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Chapter 2

Communications measurement for Non-Profit organisations

Communications measurement for non Profit
Posted: May 15, 2015 By: Comments: 0

Communications measurement for Non-Profit organisations: what it is, why it’s important and why it is an important communications investment

Have you ever had a moment in your life where someone just wasn’t taking you seriously? Remember that sinking feeling you got in the pit of your stomach when you realised that they might be nodding and making the right noises, but you know they’ve already dismissed the importance of what you have to say?

That’s the same feeling communications professionals have had for years when talking to the executive of their organisation. As a discipline, we’ve relied too much on the luck of the draw – having a senior leader who intuitively ‘gets’ that PR is important, and is therefore prepared to invest in it and listen to it.

But that really isn’t going to cut it any longer. If the last hundred years was defined as the century of silicon, then the 21st century will surely be the defined as the data century. Take, for example, the fact that 90 percent of all human data has been created in the last two years.

Large-scale data is revolutionising everything from medicine to transport. In many ways it is a democratising factor and is levelling a playing field previously stacked in favour of the big guys.

And it’s bringing with it new opportunities to measure the impact that we have on the world. Data analysis – previously only available to multinationals spending tens of millions a year on complex models or information gathering – is now available for free, or at low cost online. Using tools like Google analytics you can see in real time the impact your communications are having – on sales, information distribution, engagement and activation.

If you couple this with a common-sense approach to defining communications objectives in terms of business objectives, Non-Profits have a huge opportunity to change the nature of the conversations happening within their organisation and to demonstrate the true value of PR.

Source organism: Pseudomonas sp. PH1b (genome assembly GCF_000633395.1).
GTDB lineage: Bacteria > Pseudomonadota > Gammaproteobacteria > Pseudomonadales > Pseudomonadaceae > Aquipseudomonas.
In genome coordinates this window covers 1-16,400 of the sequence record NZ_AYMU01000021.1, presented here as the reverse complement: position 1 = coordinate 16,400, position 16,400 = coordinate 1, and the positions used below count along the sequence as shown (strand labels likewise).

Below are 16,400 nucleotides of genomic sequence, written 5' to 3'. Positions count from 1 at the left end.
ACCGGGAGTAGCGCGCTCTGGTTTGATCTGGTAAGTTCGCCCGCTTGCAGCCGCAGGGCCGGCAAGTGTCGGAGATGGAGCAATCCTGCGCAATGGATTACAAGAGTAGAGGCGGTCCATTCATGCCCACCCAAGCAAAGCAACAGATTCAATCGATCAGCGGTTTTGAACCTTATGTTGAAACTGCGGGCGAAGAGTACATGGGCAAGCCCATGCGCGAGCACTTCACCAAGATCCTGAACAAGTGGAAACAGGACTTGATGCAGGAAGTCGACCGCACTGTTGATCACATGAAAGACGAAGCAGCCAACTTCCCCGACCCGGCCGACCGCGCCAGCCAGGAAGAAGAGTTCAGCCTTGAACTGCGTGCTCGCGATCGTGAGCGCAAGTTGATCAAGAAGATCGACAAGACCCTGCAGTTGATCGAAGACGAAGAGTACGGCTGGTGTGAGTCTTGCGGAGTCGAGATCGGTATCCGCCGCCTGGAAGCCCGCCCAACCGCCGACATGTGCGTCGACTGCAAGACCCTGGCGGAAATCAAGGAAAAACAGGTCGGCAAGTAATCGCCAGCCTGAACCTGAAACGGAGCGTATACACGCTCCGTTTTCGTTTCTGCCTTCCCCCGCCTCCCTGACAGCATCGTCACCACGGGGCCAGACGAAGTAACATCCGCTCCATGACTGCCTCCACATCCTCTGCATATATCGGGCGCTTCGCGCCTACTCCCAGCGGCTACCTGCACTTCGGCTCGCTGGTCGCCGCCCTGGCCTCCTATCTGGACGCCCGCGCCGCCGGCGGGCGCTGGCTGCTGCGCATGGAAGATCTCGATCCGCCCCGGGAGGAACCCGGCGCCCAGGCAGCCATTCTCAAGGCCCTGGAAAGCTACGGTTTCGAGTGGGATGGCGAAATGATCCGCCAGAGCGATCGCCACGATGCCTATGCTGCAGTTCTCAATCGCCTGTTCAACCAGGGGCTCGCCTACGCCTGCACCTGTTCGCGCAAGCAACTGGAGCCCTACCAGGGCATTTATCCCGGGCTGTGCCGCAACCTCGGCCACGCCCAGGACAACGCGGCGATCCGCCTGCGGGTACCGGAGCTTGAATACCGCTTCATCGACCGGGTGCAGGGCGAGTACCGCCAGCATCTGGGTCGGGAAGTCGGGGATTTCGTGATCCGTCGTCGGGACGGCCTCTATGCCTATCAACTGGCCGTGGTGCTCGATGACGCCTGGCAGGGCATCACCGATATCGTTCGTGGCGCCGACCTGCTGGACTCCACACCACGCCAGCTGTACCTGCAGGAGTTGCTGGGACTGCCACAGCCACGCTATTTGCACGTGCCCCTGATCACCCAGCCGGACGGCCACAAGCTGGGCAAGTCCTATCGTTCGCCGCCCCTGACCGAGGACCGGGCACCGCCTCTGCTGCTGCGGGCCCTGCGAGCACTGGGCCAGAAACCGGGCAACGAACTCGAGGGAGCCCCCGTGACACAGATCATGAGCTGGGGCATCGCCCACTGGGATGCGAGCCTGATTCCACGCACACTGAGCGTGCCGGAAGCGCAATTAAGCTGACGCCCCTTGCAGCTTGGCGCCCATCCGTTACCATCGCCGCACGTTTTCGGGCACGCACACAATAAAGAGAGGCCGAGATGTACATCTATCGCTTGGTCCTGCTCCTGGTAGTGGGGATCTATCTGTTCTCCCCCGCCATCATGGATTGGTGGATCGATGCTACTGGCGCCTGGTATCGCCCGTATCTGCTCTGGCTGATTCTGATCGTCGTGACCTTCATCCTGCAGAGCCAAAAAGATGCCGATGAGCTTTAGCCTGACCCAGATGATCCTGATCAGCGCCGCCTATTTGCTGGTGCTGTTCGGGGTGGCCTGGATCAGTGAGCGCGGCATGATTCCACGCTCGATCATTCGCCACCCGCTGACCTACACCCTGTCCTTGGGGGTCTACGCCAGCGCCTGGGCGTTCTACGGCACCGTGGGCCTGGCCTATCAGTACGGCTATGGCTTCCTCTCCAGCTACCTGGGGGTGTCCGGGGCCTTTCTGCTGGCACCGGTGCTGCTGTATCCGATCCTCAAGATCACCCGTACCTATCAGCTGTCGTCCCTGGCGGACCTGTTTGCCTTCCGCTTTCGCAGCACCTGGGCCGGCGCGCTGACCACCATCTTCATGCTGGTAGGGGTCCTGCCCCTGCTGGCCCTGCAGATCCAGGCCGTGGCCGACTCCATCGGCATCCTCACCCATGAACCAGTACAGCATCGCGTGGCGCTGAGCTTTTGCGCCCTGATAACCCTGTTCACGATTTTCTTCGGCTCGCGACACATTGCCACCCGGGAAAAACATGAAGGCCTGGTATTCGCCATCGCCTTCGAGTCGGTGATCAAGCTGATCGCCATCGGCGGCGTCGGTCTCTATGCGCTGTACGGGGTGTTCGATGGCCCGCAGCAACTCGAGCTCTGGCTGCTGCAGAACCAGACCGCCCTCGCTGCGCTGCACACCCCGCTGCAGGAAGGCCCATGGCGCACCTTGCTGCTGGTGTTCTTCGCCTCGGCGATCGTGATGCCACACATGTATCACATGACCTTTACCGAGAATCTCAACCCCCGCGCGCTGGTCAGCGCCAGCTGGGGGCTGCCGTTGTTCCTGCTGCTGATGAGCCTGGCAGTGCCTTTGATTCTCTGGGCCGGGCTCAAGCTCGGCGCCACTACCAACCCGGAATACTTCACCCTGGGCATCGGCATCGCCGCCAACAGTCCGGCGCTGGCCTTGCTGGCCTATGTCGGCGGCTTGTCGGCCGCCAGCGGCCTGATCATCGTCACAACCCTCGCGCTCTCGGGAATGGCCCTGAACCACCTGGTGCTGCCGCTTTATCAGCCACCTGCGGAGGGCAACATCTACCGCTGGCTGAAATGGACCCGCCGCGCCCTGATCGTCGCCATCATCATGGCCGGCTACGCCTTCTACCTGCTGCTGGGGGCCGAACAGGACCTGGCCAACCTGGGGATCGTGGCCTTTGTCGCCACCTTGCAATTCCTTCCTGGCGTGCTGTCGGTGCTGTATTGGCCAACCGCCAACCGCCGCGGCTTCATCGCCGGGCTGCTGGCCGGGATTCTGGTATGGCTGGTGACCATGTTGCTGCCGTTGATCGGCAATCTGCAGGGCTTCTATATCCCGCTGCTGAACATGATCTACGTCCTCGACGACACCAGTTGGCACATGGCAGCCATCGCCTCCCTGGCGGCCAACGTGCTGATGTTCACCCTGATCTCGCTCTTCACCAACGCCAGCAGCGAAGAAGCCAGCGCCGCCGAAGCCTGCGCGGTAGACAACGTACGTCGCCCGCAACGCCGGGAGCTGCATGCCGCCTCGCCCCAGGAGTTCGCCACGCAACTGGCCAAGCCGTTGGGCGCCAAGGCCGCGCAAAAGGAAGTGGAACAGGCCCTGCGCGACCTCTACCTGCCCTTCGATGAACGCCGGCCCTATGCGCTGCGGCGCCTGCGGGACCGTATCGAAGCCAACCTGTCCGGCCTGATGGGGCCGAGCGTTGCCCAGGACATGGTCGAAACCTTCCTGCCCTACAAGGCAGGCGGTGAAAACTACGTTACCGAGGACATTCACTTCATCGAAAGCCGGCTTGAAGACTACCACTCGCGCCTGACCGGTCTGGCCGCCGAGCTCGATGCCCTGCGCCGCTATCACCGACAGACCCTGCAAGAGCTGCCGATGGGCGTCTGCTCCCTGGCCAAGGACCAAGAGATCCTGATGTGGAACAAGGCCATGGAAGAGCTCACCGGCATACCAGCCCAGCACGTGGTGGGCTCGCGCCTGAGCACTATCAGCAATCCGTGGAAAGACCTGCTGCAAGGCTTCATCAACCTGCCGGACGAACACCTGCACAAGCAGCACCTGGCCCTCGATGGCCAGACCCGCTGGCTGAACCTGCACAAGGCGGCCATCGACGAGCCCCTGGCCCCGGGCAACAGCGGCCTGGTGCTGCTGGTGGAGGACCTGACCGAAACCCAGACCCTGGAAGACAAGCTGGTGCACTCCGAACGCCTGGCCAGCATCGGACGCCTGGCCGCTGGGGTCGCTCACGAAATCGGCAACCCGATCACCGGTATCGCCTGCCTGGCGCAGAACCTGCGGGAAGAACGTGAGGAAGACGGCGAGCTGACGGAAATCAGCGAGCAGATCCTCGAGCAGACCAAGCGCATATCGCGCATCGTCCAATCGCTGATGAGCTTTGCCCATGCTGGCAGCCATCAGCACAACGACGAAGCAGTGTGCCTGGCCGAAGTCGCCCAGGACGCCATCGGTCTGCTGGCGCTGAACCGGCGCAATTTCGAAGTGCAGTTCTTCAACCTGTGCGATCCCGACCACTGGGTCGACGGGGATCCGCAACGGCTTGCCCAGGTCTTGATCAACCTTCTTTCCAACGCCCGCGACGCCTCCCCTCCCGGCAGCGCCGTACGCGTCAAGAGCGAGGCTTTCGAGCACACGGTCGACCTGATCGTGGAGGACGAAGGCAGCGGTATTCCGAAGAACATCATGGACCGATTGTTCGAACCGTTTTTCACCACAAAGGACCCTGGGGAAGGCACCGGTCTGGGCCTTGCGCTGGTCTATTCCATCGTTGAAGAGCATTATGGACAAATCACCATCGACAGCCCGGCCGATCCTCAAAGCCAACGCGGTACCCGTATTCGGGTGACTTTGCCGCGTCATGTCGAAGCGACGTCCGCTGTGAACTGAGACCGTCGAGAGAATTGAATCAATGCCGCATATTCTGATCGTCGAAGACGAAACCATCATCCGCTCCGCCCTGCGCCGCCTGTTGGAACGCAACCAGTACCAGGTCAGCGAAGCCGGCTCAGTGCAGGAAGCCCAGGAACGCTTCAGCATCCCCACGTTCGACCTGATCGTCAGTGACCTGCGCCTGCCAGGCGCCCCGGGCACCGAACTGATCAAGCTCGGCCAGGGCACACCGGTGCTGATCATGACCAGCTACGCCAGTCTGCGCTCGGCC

The key around defining great objectives is to get ‘under the hood’ of what you’re trying to achieve and think about how you can measure the end result, rather than just the communication message and channel. For example, one story that has stuck with me was some communicators who were tasked with improving the rate of hand washing within a hospital.

They sat down and thought how they were going to measure their success. In the end they didn’t measure the number of emails they sent or posters they put up. They didn’t measure people’s recall of the campaign, or do a perception survey on it. They simply measured the amount of liquid soap the hospital used and tied it back to what they did when. Simple. Effective. Focused on the business result. And very low cost.

All because they asked themselves the key question, “what is the business objective we’re trying to achieve?” More than that, though, they asked themselves that question at the start. It still amazes me how many times businesses with come up with an idea, plan it, design it, execute it and only then think, “how do we measure this?” That way lies madness, frustration and a reinforcement of all the negative ‘fluffy’ perceptions of PR.

Good measurement is not just the right thing to do, it’s the pragmatic thing. In any organisation, budget goes to the safe bet. The one that reassures the executives that the money will not just be poured down a drain. And the only way to do that is to demonstrate that what you do has value.

That value doesn’t have to be monetary. In many cases it shouldn’t be. But it needs to show that what the PR team does creates value for the organisation. What that is will, of course, depend on what it’s trying to achieve.

Doing this, though, will change the nature of the conversation in a Non-Profit or any other business. It moves us away from simple service provision – the press release writers and party planners, and into the realm of strategic advisor. Less Jar Jar Binks and more Yoda. All of which has huge benefits in terms of communicators’ job satisfaction, development and worth within the business.

To paraphrase Richard Edelman, the president and CEO of Edelman, the world’s largest public relations firm, the sign of great communications partnering is not what when PR is advising the organisation on what to communicate, but rather advising on what to do.

To get there we need insight that’s based on both ideas and analytics, and with a mix of data, understanding of goals and a healthy dollop of common sense – we can do this quickly and at minimal cost.

(Image reproduced with kind permission of Online Behavior)

Ben MathewsBen Matthews
Head of Strategic Communications, eBay
In his role as Head of Strategic Communications for eBay, Ben leads campaigns and change communications for teams across Europe. Previously, he worked for BT, Telefonica and Cable & Wireless, where he was responsible for global internal communications. He is a member of the UK Government’s Cabinet Office Communications Evaluation Council.